Last night I received a text from the girl I was staying with, it was about 6pm and she asked if I could find somewhere else to stay. I’d been staying with her for the past four nights and her hospitality had been swell. I had been given my own room, with a massive bed and a bathroom, it was a little (a lot) cold because the building hadn’t turned the heating on yet (0 degrees outside), but sometimes she let me huddle by the heater in her room while we talked about careers, cultures and boys.
She wanted me out a night early because she had made plans for the next day and there was an issue with keys or something – I don’t know – but it came as a bit of a surprise for me. Well, a sudden inconvenience really, because it’s not like I could just pick up my bags and stroll down the street to find a hotel. I’m in Kabul, and as a solo female tourist with a 70-Litre backpack, I’ve had to rely on the kindness of strangers to avoid danger and kidnappings. As a woman in general, I was repeatedly told, you don’t just walk, or casually stroll la-dee-da; taking pictures and smelling the daisies. You move like you have a purpose; a place to go and you radiate with an I-belong-here confidence so you don’t get eaten alive.
My first experience walking alone was nerve racking because it was dusk and people are just so darned curious. Kids smiled and practiced their English on me, but I kind of felt like they made fun of me when I walked away because they laughed. Women passed sideways glances, and sometimes smiled which was nice, and men blatantly stared – and once kindly asked me if I was okay and needed help. I clearly looked lost.
When I received the abrupt text I was lucky enough to have been in the car of my local Afghan friend who has been guiding me around Kabul. He had just picked me up from the home of an Australian journalist who I’d only met because a mutual friend we’ve both met once had put us in contact. I went to her place because it’s not easy to just meet up for a coffee; aside from the security issues you have to consider every time you leave the house, there just aren’t really that many places that you’d feel relaxed enough to enjoy a coffee.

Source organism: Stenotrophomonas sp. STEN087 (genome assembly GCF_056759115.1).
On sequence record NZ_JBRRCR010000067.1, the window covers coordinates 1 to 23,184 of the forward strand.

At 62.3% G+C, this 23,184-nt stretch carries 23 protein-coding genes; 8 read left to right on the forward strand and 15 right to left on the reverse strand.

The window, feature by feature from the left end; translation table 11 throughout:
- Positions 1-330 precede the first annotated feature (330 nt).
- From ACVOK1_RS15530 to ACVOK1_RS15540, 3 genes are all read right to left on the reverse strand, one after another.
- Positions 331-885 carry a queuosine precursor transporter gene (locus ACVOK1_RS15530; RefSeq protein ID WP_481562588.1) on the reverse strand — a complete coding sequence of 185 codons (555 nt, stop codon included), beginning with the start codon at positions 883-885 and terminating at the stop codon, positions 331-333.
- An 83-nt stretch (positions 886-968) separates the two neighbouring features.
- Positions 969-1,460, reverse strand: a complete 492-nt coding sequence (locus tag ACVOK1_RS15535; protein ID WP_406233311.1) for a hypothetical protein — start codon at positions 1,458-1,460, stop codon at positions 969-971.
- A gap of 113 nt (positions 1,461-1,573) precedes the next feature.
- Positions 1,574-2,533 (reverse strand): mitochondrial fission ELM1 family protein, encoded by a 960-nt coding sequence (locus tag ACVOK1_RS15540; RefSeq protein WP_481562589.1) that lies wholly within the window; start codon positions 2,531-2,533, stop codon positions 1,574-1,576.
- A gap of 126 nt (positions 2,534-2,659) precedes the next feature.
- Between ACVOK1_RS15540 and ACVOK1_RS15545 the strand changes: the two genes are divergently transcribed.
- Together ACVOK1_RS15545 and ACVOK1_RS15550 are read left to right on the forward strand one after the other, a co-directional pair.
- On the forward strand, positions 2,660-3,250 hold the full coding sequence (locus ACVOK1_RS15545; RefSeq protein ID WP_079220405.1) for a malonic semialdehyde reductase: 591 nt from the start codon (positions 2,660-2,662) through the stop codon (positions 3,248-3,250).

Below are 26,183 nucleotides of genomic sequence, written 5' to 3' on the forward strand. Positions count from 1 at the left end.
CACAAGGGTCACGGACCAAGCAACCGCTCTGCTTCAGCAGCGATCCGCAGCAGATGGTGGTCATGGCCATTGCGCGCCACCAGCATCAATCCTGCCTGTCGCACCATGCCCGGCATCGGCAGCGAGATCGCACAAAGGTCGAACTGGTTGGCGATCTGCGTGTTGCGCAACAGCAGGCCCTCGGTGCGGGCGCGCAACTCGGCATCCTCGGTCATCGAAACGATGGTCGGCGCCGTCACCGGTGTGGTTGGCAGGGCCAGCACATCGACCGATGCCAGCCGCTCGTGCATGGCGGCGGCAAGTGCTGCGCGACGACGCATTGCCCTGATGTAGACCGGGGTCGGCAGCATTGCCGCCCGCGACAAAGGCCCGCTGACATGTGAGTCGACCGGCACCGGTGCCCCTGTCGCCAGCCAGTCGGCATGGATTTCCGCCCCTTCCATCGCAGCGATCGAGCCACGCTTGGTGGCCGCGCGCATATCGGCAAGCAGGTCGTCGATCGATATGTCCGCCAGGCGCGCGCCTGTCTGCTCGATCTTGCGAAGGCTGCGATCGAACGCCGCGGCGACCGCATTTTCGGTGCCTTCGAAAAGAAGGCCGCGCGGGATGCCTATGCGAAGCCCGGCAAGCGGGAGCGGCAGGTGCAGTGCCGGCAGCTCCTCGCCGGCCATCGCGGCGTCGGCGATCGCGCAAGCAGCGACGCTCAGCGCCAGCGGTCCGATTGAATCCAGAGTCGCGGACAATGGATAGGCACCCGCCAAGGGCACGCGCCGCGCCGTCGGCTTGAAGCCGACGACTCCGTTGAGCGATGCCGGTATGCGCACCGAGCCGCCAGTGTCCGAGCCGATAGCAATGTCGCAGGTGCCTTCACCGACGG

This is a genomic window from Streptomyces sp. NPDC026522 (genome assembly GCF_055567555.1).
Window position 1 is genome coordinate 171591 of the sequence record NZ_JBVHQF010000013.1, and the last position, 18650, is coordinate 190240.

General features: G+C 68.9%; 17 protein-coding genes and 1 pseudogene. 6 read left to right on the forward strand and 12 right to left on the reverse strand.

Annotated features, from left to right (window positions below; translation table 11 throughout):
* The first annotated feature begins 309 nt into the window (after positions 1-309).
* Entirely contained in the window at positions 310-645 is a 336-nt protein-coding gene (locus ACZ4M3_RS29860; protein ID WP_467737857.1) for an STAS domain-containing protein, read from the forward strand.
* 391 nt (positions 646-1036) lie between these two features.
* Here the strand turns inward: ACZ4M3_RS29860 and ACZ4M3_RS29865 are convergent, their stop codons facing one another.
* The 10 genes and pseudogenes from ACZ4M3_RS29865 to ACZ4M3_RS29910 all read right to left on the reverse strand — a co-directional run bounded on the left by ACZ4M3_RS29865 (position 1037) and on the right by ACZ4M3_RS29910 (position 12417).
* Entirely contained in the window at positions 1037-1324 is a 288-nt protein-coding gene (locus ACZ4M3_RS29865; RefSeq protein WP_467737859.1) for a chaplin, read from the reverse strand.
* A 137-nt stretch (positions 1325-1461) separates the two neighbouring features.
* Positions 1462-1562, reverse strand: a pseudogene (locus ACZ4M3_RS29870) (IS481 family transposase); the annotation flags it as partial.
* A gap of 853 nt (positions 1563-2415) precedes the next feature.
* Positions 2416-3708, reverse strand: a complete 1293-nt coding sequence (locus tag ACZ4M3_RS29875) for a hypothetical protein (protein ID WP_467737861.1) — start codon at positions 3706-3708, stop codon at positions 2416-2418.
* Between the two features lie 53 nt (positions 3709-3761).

I’d only spent about half an hour with my journalist buddy, so I imagine she was pretty surprised to get my call 20 minutes after I left with an anxious request to please sleep on her couch. I had some options to stay with some Afghan men, but I’m finding that it’s too easy to leave the wrong impression with them, so I didn’t want to do that. I felt like I had to reach out to the only other female connection I really had. But despite her not knowing me from a bar of soap, she let me come back, and I slept on the couch by the fire and I thought ‘it’s all part of the experience’.
If you come to Kabul as a foreigner, I think it’s important to network before you get here. Speak to everyone and anyone you can find who has been or is in Kabul as a tourist or resident. You’ll find that everyone is actually very helpful, and I think it’s because it takes a certain type of person to go to a war zone and get involved in a culture so different from their own. There’s an entire community of expats over here, and everyone I’ve met so far is so down to earth and, well, fun! See! ?
But now because I’m YOLO-ing, I’ve just booked a flight to go see my Afghan buddy in another city. You know, the guy who fell in love with me over night and I wrote about… (True love doesn’t care how drunk you are)… it’s all part of the experience.